STAR Support: State Taxation Department Getting the Word Out About Re-Registration

BY CHERYL SLAVIN

IMG_2068What takes less than five minutes to do but can net Rockland homeowners an average of $700 a year in tax savings? The answer is as easy as the process—re-register for the Basic STAR property tax exemption program, New York State’s school property tax relief program.

As originally conceived in the late 1990s, eligible new homeowners signed up for the program by filing the proper forms with their local tax assessor at or around the same time that they purchase their home. Thereafter they would receive the tax exemption for as long as they owned the house, without ever having to re-register. Eligibility for Basic STAR required only that the combined income of all owners and non-owner spouses not exceed $500,000, that the property was their prime residence, and that they did not own any other property receiving the STAR exemption.

Over the years, however, State Taxation Department officials noticed an increasing amount of fraud or inappropriate application of the STAR exemption. There were some homeowners registering two or more properties for the program, or receiving a STAR-like exemption on a different property owned outside of New York State. Accordingly, the State legislature passed a new one-time requirement for all residents already registered for a STAR exemption through 2013 to re-register by December 31, 2013. By doing so the department hoped to weed out the double-dippers while at the same time preserve the benefit for all those who are used it correctly.

Rockland residents should have received letters from the Taxation Department about the re-registration this past September. The department has also been conducting outreach by presenting information at county, town and village meetings, enlisting the aid of elected officials, and by holding registration events such as the ones this past Tuesday at North Rockland High School and Fieldstone Middle School. Regional Director John Wolham of the Office of Real Property Tax Services spent several hours manning a table in each of the school lobbies so that residents could ask questions and re-register right then and there.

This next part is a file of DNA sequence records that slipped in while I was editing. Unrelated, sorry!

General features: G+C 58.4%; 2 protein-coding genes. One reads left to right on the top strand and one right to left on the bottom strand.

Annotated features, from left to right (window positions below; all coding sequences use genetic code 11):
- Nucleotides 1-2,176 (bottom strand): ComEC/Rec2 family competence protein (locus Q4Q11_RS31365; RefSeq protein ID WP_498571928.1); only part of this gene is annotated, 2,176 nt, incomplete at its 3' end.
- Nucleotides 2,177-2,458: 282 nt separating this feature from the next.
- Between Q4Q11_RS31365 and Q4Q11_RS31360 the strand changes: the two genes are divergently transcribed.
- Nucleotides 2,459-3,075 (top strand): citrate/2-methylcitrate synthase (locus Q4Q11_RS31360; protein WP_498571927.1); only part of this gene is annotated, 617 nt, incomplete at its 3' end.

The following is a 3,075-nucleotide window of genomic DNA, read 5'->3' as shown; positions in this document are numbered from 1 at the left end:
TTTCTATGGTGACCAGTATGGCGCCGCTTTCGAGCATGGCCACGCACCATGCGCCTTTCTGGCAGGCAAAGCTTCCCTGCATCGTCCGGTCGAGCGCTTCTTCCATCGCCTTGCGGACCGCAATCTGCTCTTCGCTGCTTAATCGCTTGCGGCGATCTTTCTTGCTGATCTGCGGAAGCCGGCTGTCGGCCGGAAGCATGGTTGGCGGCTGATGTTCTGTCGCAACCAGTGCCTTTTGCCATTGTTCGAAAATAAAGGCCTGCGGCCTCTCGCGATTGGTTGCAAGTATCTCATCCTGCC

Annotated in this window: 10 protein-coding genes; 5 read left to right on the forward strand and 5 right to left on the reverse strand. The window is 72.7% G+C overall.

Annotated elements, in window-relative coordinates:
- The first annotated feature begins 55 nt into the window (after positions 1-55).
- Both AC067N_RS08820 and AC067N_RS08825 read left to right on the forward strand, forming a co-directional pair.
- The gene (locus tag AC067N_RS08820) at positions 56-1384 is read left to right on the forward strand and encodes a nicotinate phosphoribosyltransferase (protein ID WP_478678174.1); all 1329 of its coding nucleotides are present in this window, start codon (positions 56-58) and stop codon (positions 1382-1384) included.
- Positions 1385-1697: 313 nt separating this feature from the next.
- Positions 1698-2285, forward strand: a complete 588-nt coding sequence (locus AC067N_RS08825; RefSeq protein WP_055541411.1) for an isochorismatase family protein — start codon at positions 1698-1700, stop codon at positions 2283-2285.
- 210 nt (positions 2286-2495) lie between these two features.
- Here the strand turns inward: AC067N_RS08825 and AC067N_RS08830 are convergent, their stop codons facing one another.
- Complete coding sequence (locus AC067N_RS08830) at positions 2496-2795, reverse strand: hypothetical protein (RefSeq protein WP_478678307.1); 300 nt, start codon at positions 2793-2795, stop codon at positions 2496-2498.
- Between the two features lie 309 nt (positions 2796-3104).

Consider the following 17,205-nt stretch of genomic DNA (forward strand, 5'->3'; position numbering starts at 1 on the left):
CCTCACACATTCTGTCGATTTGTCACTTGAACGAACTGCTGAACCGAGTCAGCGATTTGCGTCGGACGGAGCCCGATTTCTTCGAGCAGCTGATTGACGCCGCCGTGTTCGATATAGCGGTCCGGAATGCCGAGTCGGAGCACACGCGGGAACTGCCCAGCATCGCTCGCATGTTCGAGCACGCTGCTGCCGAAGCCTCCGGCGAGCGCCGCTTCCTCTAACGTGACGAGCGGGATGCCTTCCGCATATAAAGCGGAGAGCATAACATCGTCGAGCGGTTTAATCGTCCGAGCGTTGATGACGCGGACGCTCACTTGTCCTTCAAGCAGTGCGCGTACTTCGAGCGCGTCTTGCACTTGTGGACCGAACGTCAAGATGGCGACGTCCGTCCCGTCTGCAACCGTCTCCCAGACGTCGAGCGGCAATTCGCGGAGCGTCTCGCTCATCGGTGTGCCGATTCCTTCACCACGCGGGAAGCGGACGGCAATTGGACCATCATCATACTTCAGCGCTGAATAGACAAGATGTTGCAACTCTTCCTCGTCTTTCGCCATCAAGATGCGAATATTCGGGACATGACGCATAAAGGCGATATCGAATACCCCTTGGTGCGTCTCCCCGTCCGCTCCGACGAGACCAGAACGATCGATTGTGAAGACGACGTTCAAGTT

Despite finding the on line registration process to be fast and easy—or maybe because it was so—Stony Point resident Irene Buckenberger stopped by just to make sure that she had registered correctly. Wolham assured her that in all likelihood her registration was fine, but he also directed her to the place on the website where she could check, as well as a phone number to call.

Dennis and Elizabeth Bazazian came by to re-register. Wolham asked them a few simple questions, and in just a few minutes they were done. “It was easy, fantastic,” Dennis said. Elizabeth concurred, “A snap, and so convenient!”

North Rockland teacher Thomas Cerniglia was one of the last arrivals of the afternoon. He also only wanted to check that he had done the registration correctly; he was one of the few who actually had gone on line to do it the day he got his letter in the mail. “I have five kids myself,” he explained, “so anything that I can do to save money I do it right away.”

Wolham also took the time to help one resident figure out how she could help her elderly parents. In doing so he explained the difference between the Basic STAR, which most homeowners have, and the Enhanced STAR program for seniors. Since residents receiving the Enhanced STAR exemption must by its nature register every year, they do not fall under the requirement to re-register this one time as the Basic recipients do.

In all Wolham helped 39 people and registered 21 at North Rockland. Overall, about 56% of all eligible homeowners in Rockland have completed their re-registrations, which is about the average for the state as well.

The process for re-registration is simple. Residents can go on line to HYPERLINK “http://www.tax.ny.gov” www.tax.ny.gov and follow the prompts to registration. Those who no longer have their notification letters can still register by looking up their STAR property code through the website’s finder tool, and then follow the instructions from there. The process takes less than five minutes. For those who do not have access to the internet or just have questions, the number to call is 518-457-2036. Presently, there are no more public events scheduled for Rockland County, although if an organization would like to hold one, members can contact the Regional Office at 845-567-2660 and one can be scheduled if there is enough time. Residents also can look up upcoming public events in neighboring counties by going to tax.ny.gov/press/star_local_events.pdf.